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Diamond Detectors for Medical Dosimetry Jan U. Würfel, PTW-Freiburg, CARAT Workshop, 13–15 December 2010.

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Presentation on theme: "Diamond Detectors for Medical Dosimetry Jan U. Würfel, PTW-Freiburg, CARAT Workshop, 13–15 December 2010."— Presentation transcript:

1 Diamond Detectors for Medical Dosimetry Jan U. Würfel, PTW-Freiburg, CARAT Workshop, 13–15 December 2010

2 Outline  Quick introduction to PTW  What a Diamond detector is used for  Some PTW test criteria for diamond dosemeters

3 Company Profile Quick introduction to PTW  PTW PTW-Freiburg GmbH (1922) PTW-New York Corporation (1995) PTW-France SARL (2001) PTW-Asia Pacific Limited (2004) PTW-Latin America LTDA (2005) PTW-Beijing Limited (2007) PTW-UK Limited (2008) K&S Associates, Inc. (2009) Sales, consolidated: 39.6 million € Employees: approx. 260  More than 60 distributors worldwide  ISO 9001 and ISO certified

4 Employees Quick introduction to PTW  Freiburg  Non-permanent  Subsidiaries  Total

5 Calibration Laboratories Quick introduction to PTW  PTW-Freiburg Secondary Standard Dosimetry Laboratory (SSDL) Accredited by PTB since 1979 Member of DKD and IAEA network 12,000 Chamber calibrations per year  K&S Associates Accredited Dosimetry Calibration Laboratory (ADCL) Accredited by AAPM since ,500 Chamber calibrations per year

6 Consolidated Turnover Quick introduction to PTW

7 Product Overview Quick introduction to PTW Electrometers Ionization Chambers Detector Arrays Water Phantoms X-Ray Test Tools OEM Components Calibration Benches Application Software

8 Outline What a Diamond detector is used for  Quick introduction to PTW  What a Diamond detector is used for  Some PTW test criteria for diamond dosemeters

9 Measurements in Water What a Diamond detector is used for  Propagation and interaction of photons in water is very similar to human tissue  Measurements in radiation therapy are performed in real or artificial (plastic) water  The quantity we are looking for is: How much energy per mass is deposited in water by the radiation? Name: Absorbed Dose to water, D w Unit: 1 J/kg = 1 Gy

10 What Are We Actually Measuring? What a Diamond detector is used for  Only very few photon interactions  The interacting photon transfers energy to an electron  The dose is deposited by these (“secondary”) electrons Processes for this photon energy transfer in radiation therapy beams: Photoelectric effect Compton effect Pair production low energy  500 keV high energy 25 MeV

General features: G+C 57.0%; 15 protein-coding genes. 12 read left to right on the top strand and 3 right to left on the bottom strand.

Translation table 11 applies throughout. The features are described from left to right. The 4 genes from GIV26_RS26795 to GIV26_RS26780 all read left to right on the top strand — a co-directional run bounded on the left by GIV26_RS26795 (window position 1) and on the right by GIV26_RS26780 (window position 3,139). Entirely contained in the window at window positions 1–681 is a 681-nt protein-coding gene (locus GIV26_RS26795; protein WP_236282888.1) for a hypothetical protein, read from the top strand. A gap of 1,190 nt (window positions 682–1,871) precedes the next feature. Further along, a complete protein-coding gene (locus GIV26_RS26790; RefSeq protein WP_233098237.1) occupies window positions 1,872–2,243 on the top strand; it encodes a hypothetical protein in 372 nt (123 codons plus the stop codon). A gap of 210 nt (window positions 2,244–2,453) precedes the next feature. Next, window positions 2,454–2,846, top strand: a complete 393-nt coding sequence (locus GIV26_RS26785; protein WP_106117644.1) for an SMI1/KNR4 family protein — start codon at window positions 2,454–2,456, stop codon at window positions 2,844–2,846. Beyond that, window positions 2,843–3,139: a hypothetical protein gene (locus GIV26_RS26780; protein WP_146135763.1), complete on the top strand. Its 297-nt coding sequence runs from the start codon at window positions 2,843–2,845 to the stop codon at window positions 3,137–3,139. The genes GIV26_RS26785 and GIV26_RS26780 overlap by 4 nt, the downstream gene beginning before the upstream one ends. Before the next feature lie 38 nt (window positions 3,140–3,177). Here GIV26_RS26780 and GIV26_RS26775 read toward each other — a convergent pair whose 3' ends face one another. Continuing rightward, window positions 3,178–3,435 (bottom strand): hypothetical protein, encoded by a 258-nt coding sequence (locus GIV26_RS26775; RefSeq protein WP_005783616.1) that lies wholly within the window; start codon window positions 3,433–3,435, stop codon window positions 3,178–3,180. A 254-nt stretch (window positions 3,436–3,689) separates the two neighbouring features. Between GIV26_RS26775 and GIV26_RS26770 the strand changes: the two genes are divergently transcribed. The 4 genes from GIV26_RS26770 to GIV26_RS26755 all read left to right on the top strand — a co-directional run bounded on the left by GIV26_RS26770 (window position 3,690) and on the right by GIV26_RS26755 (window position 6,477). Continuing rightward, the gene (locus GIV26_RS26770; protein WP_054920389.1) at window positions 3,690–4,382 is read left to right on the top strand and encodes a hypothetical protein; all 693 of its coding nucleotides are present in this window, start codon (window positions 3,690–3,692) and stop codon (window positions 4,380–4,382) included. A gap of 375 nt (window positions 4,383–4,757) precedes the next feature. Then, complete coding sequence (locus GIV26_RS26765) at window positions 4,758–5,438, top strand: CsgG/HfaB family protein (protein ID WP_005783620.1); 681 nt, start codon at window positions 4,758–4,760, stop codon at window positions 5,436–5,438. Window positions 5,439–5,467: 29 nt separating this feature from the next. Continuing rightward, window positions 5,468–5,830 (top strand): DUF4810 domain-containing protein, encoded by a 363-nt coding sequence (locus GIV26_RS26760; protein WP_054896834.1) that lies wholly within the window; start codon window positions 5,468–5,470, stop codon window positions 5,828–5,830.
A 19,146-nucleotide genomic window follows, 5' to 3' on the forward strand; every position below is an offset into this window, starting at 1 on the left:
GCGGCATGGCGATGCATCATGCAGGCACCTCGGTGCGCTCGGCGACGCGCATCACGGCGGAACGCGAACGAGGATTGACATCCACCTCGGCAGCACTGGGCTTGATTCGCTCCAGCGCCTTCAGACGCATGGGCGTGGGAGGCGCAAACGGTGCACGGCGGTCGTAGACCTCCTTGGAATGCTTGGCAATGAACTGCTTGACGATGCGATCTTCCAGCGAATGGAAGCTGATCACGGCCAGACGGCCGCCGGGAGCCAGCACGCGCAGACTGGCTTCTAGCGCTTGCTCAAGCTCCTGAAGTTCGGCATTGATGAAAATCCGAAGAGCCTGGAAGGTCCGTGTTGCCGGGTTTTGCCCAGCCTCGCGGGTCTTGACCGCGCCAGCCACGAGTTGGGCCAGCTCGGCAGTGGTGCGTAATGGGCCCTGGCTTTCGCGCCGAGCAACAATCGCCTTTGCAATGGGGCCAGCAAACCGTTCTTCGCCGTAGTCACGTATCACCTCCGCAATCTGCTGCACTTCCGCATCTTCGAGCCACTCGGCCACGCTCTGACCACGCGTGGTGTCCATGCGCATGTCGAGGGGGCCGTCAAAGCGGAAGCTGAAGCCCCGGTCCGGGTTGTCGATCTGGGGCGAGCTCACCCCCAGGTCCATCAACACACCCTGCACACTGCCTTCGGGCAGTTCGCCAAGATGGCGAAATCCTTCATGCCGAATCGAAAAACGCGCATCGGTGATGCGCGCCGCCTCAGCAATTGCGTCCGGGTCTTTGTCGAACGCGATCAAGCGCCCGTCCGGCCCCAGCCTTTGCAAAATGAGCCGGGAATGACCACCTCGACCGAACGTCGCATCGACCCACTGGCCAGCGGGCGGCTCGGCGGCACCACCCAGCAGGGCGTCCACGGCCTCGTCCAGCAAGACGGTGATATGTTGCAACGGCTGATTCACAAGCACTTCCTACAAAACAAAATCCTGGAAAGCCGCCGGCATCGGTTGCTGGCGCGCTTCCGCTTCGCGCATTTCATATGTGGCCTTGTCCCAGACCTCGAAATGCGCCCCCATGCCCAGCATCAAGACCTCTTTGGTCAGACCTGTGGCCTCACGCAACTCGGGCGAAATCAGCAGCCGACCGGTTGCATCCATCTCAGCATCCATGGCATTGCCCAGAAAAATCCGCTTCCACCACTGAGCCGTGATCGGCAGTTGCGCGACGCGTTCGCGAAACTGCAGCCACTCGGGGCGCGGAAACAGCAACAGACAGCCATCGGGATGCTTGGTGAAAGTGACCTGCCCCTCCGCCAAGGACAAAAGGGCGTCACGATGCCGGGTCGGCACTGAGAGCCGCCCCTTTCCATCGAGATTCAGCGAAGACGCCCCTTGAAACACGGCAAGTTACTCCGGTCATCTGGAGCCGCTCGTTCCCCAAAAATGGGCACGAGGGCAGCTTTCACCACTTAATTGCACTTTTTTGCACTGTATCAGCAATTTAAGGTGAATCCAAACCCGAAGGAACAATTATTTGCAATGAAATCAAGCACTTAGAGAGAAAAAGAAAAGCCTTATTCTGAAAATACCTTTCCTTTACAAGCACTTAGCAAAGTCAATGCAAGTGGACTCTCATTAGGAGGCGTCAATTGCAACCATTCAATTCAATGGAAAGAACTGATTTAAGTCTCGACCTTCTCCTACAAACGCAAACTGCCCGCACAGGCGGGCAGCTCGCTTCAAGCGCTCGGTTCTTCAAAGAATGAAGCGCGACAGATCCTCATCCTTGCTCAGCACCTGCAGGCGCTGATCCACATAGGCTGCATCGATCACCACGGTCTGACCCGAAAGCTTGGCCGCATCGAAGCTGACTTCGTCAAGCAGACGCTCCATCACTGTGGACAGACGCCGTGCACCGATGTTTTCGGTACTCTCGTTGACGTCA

11 Unfortunately... What a Diamond detector is used for  Our detector is not made out of water  Photoelectric effect: mass attenuation coefficient ~ Z³  A detector with Z > Z water will over-respond to scattered (low-energy) radiation.  This is called (bad) energy response  In large treatment fields (> 10x10 cm²) silicon detectors (Z = 14) over-respond by several %.

12 What Happens at High Energies? What a Diamond detector is used for  At high energies (> 1 MeV), the electron stopping power ratio (detector / water) is the important quantity

13 What’s so Special about a Diamond Detector? What a Diamond detector is used for Type of detector Size for same Low High energy Air filled ionisation chamber 1excellent not perfect but corrections available Diode  1000 x smaller badgood Diamond  1000 x smaller good The perfect detector is infinitesimally small and made out of water

14 Only One Type of Diamond on the Market What a Diamond detector is used for  The PTW diamond detector is the only usable diamond detector on the market  It’s a natural diamond  Limited resources (smaller than the market need)  Quite expensive

15 This is what a diamond detector is used for What a Diamond detector is used for  PDD Profile Linac

16 Diamond “Quality” Depends on its intended Use What a Diamond detector is used for  A diamond detector may react very fast to a single particle event but very slow to high-flux radiation therapy photons (mean flux density roughly /(cm²s))  Reaction to 30 keV X-rays can be completely different from reaction to 1 MeV gamma radiation. This includes response, priming (= pumping), and speed of response

17 Outline Some PTW test criteria for diamond dosemeters  Quick introduction to PTW  What a Diamond detector is used for  Some PTW test criteria for diamond dosemeters

18 Priming (Pumping) Some PTW test criteria for diamond dosemeters  Natural diamond, Co-60, 6.77 mGy/s  Dose for priming: when final signal ±0.5 % is reached  Here: 5 Gy

19 Speed of Response Some PTW test criteria for diamond dosemeters  Reaction to beam-on and -off:  Signal rise: 99 % reached within  2 s  Signal drop: 1 % reached within  2 s

20 Signal to Dark Current Ratio (SDR) Some PTW test criteria for diamond dosemeters  NOT the same as Signal to noise ratio (SNR)  SDR_2s  100  SDR_1min  1000 SDR_2s SDR_1min

21 Why is the Speed of Response so Important? Some PTW test criteria for diamond dosemeters  A slow speed can lead to tilted shoulders in profile measurements scan direction

22 Radiation Hardness? Some PTW test criteria for diamond dosemeters  Diamond is less sensitive to radiation damage than silicon  But is it fully radiation resistant to 25 MV Linac radiation?

23 Re-Priming Effect Some PTW test criteria for diamond dosemeters  For artificial diamond dosemeters it can happen that after a break of a few minutes, re-priming is necessary  This can lead to tilted shoulders  Re-priming dose after 3 min pause should be below  100 mGy

24 Thank You for Your Attention The End


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